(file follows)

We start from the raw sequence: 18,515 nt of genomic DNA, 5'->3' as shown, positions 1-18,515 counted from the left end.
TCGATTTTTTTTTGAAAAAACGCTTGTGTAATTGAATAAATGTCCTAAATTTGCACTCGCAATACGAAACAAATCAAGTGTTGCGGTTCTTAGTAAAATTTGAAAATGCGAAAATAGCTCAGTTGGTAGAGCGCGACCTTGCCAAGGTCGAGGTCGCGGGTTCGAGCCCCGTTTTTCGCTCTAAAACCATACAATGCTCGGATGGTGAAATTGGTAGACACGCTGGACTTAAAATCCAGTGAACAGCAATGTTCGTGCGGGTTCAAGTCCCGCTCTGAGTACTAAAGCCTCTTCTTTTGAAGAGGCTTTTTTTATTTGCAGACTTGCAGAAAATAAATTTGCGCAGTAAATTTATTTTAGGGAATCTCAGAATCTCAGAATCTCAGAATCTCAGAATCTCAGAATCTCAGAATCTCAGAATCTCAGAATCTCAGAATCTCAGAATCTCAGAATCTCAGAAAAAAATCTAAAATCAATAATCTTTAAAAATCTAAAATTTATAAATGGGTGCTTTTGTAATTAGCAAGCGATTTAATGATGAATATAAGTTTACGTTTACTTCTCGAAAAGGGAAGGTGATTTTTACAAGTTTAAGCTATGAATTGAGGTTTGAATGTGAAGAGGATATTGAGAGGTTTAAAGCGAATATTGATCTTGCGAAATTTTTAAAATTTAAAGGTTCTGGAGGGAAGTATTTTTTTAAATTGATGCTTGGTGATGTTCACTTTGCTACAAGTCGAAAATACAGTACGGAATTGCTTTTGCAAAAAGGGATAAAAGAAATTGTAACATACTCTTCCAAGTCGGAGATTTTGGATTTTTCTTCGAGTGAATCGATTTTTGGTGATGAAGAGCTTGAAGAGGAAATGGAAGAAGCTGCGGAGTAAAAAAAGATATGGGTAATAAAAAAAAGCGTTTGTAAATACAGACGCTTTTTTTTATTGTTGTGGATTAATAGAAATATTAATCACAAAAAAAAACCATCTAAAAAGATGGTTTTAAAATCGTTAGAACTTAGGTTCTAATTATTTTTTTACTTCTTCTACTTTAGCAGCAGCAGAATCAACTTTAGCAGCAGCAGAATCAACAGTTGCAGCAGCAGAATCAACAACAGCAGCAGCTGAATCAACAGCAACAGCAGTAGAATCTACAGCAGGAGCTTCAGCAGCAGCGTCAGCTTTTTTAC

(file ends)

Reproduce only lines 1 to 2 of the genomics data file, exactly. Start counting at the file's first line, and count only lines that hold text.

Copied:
We start from the raw sequence: 18,515 nt of genomic DNA, 5'->3' as shown, positions 1-18,515 counted from the left end.
TCGATTTTTTTTTGAAAAAACGCTTGTGTAATTGAATAAATGTCCTAAATTTGCACTCGCAATACGAAACAAATCAAGTGTTGCGGTTCTTAGTAAAATTTGAAAATGCGAAAATAGCTCAGTTGGTAGAGCGCGACCTTGCCAAGGTCGAGGTCGCGGGTTCGAGCCCCGTTTTTCGCTCTAAAACCATACAATGCTCGGATGGTGAAATTGGTAGACACGCTGGACTTAAAATCCAGTGAACAGCAATGTTCGTGCGGGTTCAAGTCCCGCTCTGAGTACTAAAGCCTCTTCTTTTGAAGAGGCTTTTTTTATTTGCAGACTTGCAGAAAATAAATTTGCGCAGTAAATTTATTTTAGGGAATCTCAGAATCTCAGAATCTCAGAATCTCAGAATCTCAGAATCTCAGAATCTCAGAATCTCAGAATCTCAGAATCTCAGAATCTCAGAATCTCAGAAAAAAATCTAAAATCAATAATCTTTAAAAATCTAAAATTTATAAATGGGTGCTTTTGTAATTAGCAAGCGATTTAATGATGAATATAAGTTTACGTTTACTTCTCGAAAAGGGAAGGTGATTTTTACAAGTTTAAGCTATGAATTGAGGTTTGAATGTGAAGAGGATATTGAGAGGTTTAAAGCGAATATTGATCTTGCGAAATTTTTAAAATTTAAAGGTTCTGGAGGGAAGTATTTTTTTAAATTGATGCTTGGTGATGTTCACTTTGCTACAAGTCGAAAATACAGTACGGAATTGCTTTTGCAAAAAGGGATAAAAGAAATTGTAACATACTCTTCCAAGTCGGAGATTTTGGATTTTTCTTCGAGTGAATCGATTTTTGGTGATGAAGAGCTTGAAGAGGAAATGGAAGAAGCTGCGGAGTAAAAAAAGATATGGGTAATAAAAAAAAGCGTTTGTAAATACAGACGCTTTTTTTTATTGTTGTGGATTAATAGAAATATTAATCACAAAAAAAAACCATCTAAAAAGATGGTTTTAAAATCGTTAGAACTTAGGTTCTAATTATTTTTTTACTTCTTCTACTTTAGCAGCAGCAGAATCAACTTTAGCAGCAGCAGAATCAACAGTTGCAGCAGCAGAATCAACAACAGCAGCAGCTGAATCAACAGCAACAGCAGTAGAATCTACAGCAGGAGCTTCAGCAGCAGCGTCAGCTTTTTTAC